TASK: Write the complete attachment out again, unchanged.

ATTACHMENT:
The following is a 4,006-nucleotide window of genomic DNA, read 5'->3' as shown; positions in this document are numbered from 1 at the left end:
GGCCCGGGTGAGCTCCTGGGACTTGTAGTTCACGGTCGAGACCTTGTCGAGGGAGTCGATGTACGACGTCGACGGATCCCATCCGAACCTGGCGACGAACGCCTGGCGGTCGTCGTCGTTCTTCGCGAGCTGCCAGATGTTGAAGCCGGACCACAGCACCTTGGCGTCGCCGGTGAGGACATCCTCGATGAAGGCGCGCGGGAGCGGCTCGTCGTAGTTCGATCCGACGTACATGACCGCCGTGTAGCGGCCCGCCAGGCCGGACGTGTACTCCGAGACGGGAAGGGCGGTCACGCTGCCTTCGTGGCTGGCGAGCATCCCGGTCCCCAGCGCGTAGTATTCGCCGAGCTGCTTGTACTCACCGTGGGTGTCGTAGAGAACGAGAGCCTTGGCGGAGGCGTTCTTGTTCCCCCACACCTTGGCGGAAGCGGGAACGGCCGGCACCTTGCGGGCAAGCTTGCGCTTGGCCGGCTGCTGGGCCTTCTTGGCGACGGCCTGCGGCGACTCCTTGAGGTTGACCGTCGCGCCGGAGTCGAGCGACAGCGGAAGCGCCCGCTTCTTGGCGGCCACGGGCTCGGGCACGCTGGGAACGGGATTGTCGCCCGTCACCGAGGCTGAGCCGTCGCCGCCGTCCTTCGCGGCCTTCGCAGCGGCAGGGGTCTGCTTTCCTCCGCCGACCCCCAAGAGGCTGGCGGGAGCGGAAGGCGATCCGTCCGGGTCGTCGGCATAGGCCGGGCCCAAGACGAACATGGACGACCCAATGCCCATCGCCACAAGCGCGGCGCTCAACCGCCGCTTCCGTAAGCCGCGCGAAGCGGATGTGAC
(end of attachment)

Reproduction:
The following is a 4,006-nucleotide window of genomic DNA, read 5'->3' as shown; positions in this document are numbered from 1 at the left end:
GGCCCGGGTGAGCTCCTGGGACTTGTAGTTCACGGTCGAGACCTTGTCGAGGGAGTCGATGTACGACGTCGACGGATCCCATCCGAACCTGGCGACGAACGCCTGGCGGTCGTCGTCGTTCTTCGCGAGCTGCCAGATGTTGAAGCCGGACCACAGCACCTTGGCGTCGCCGGTGAGGACATCCTCGATGAAGGCGCGCGGGAGCGGCTCGTCGTAGTTCGATCCGACGTACATGACCGCCGTGTAGCGGCCCGCCAGGCCGGACGTGTACTCCGAGACGGGAAGGGCGGTCACGCTGCCTTCGTGGCTGGCGAGCATCCCGGTCCCCAGCGCGTAGTATTCGCCGAGCTGCTTGTACTCACCGTGGGTGTCGTAGAGAACGAGAGCCTTGGCGGAGGCGTTCTTGTTCCCCCACACCTTGGCGGAAGCGGGAACGGCCGGCACCTTGCGGGCAAGCTTGCGCTTGGCCGGCTGCTGGGCCTTCTTGGCGACGGCCTGCGGCGACTCCTTGAGGTTGACCGTCGCGCCGGAGTCGAGCGACAGCGGAAGCGCCCGCTTCTTGGCGGCCACGGGCTCGGGCACGCTGGGAACGGGATTGTCGCCCGTCACCGAGGCTGAGCCGTCGCCGCCGTCCTTCGCGGCCTTCGCAGCGGCAGGGGTCTGCTTTCCTCCGCCGACCCCCAAGAGGCTGGCGGGAGCGGAAGGCGATCCGTCCGGGTCGTCGGCATAGGCCGGGCCCAAGACGAACATGGACGACCCAATGCCCATCGCCACAAGCGCGGCGCTCAACCGCCGCTTCCGTAAGCCGCGCGAAGCGGATGTGAC